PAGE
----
Last week, Boeing’s next-generation CST-100 Starliner took off from Space Launch Complex 41 at Cape Canaveral, reached orbit, and docked with the International Space Station (ISS). Designated Orbital Flight Test-2 (OFT-2), this uncrewed test flight successfully validated the reusable space capsule for NASA’s Commercial Crew Program (CCP). This program, a public-private partnership between NASA and commercial launch providers (SpaceX and Boeing), aims to provide safe, reliable, and cost-effective payload and crew transportation to the ISS from American soil.
The mission came with its share of hiccups, which consisted of two of the spacecraft’s thrusters shutting off prematurely during orbital maneuvers. Nevertheless, this successful test flight was a welcome relief after three years of delays, checks, and corrective actions that followed the first failed attempt (OFT-1). After six days of being docked with the ISS, the spacecraft is scheduled to undock tomorrow autonomously (Wednesday, May 25th) and land at the White Sands Space Harbor at the U.S. Army’s White Sands Missile Range (WSMR) in New Mexico.
As part of the flight, the Starliner transported about 227 kg (500 lbs) of NASA cargo and crew supplies and more than 136 kg (300 lbs) of Boeing cargo to the ISS. This included the ID card of Boeing’s founder (Bill Boeing), flags and clothing from a group of Historically Black Colleges and Universities (HBCUs) that Boeing supports, a collection of tree seeds, and some Snoopy and Rosy the Riveter pins. But the piece de resistance was “Rosie the Rocketeer,” Boeing’s mannequin that simulates a crew member.
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The Starliner experienced a chamber drop in pressure during the test flight that caused two of its two Orbital Maneuvering and Attitude Control (OMAC) thrusters to prematurely shut off during the orbital insertion (OI) burn. This is not dissimilar to the error that prevented the Starliner from reaching the ISS during its inaugural flight (OTF-1), where a clock malfunction prevented the engines from firing at the correct time. However, the mission teams addressed the problem and found that it posed no risk for the rest of the flight test.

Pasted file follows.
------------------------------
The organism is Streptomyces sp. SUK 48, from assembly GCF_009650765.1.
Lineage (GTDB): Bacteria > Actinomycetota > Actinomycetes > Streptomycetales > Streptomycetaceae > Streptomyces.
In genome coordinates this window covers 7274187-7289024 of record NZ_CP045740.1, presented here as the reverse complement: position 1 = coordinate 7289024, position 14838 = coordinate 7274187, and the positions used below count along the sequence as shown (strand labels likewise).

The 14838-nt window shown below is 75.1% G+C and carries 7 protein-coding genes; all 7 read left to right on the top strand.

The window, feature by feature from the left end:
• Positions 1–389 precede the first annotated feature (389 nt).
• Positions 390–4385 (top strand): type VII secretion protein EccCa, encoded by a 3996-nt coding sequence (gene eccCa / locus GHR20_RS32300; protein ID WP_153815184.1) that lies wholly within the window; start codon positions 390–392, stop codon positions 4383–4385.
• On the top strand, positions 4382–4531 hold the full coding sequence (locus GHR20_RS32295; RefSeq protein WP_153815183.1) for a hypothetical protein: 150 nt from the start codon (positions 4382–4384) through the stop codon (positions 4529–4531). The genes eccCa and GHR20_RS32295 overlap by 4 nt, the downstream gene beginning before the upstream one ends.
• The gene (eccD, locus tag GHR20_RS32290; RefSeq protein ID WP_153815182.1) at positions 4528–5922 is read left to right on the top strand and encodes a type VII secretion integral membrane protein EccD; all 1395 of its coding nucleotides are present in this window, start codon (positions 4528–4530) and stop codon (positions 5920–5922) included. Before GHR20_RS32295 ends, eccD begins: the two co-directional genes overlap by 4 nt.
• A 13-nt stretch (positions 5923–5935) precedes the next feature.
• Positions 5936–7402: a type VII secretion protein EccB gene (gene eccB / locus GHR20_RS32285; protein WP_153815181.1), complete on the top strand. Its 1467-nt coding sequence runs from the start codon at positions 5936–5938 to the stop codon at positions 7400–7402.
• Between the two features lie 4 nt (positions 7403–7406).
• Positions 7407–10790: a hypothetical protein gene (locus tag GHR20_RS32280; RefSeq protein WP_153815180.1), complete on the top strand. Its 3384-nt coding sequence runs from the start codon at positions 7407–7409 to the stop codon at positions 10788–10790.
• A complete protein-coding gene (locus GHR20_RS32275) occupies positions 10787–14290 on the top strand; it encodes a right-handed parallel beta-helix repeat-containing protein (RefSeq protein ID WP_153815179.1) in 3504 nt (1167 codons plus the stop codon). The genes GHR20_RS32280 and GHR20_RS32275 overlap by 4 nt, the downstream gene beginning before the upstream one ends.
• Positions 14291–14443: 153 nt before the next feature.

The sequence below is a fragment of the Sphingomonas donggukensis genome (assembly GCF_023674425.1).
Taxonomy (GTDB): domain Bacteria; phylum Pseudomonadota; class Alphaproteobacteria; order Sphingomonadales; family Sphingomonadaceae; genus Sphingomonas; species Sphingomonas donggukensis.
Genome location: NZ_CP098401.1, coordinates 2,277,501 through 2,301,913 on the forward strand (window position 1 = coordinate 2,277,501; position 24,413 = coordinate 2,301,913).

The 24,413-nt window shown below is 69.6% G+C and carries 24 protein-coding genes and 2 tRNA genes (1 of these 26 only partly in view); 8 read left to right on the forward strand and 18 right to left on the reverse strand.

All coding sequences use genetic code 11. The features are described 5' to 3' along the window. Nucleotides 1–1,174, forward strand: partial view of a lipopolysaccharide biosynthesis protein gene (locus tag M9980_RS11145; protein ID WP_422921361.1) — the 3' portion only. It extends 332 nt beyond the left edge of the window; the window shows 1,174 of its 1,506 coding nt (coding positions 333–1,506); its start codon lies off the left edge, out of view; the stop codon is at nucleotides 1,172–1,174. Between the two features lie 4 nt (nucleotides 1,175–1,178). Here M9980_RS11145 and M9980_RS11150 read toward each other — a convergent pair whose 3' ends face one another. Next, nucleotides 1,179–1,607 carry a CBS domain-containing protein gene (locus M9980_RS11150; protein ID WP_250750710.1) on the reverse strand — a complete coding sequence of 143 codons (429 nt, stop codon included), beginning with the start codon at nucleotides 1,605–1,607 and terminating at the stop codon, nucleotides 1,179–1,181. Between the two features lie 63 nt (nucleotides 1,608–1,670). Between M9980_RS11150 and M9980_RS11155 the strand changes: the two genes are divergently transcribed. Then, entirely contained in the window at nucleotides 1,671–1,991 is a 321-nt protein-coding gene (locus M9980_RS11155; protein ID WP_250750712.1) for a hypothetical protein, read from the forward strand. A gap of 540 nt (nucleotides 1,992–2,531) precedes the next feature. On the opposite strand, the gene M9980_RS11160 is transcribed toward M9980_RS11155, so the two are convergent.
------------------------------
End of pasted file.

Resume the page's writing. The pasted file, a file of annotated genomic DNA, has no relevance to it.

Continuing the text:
They also confirmed that the space capsule’s Guidance, Navigation, and Control (GN&C) systems performed nominally during the mission, the flight software executed its tasks as designed, and power generation was positive. The Starliner also successfully executed all of its autonomous demonstration burns and all rendezvous and docking maneuvers. Lastly, the mission provided vital data about how the vehicle operates in space and during autonomous docking procedures.
The rendezvous with the ISS was broadcast live via NASA Television, the NASA app, and the agency’s website. The return flight will also be broadcast live, beginning tomorrow at 02:36 PM EDT (11:36 AM PDT). Coverage of the deorbit burn, and the landing at White Plains Space Harbor will occur at 06:05 and 06:49 PM EDT (03:05 and 03:49 PDT), respectively. NASA TV will also host a news conference at the Johnson Space Center in Houston at 09:00 PM EDT (06:00 PM PDT).
In preparation for the return flight, NASA astronauts aboard the ISS closed the hatch of the Starliner capsule earlier today (at 03:00 PM EDT; 12:00 PM PDT). The spacecraft will return with more than 272 kg (600 lbs) of cargo, including reusable air tanks that will be refurbished and sent back to the ISS and the capsule’s “pilot” (aka. Rosie the Rocketeer!) The performance data obtained from this mission will prove vital when the Starliner conducts its first crewed mission to the ISS (CFT-1).
This flight is expected to happen later this year, while astronaut selection for the mission is expected to occur this summer. Following certification from NASA, Boeing will be able to provide launch services alongside its competitor, SpaceX – which succeeded in its uncrewed test flight (Demo-1) to the ISS in2019 and has performed multiple crewed flights since. Like SpaceX’s Crew Dragon spacecraft, the Starliner will carry up to four crew members to the ISS, though its capacity allows up to seven astronauts.
These milestones are also very good news for NASA, which has historically favored a competitive environment when it comes to commercial partners and contracts. Considering Russia’s recent decision to withdraw from the ISS, having two launch service providers to transport crew and cargo to the ISS will be all the more beneficial.
Further Reading: NASA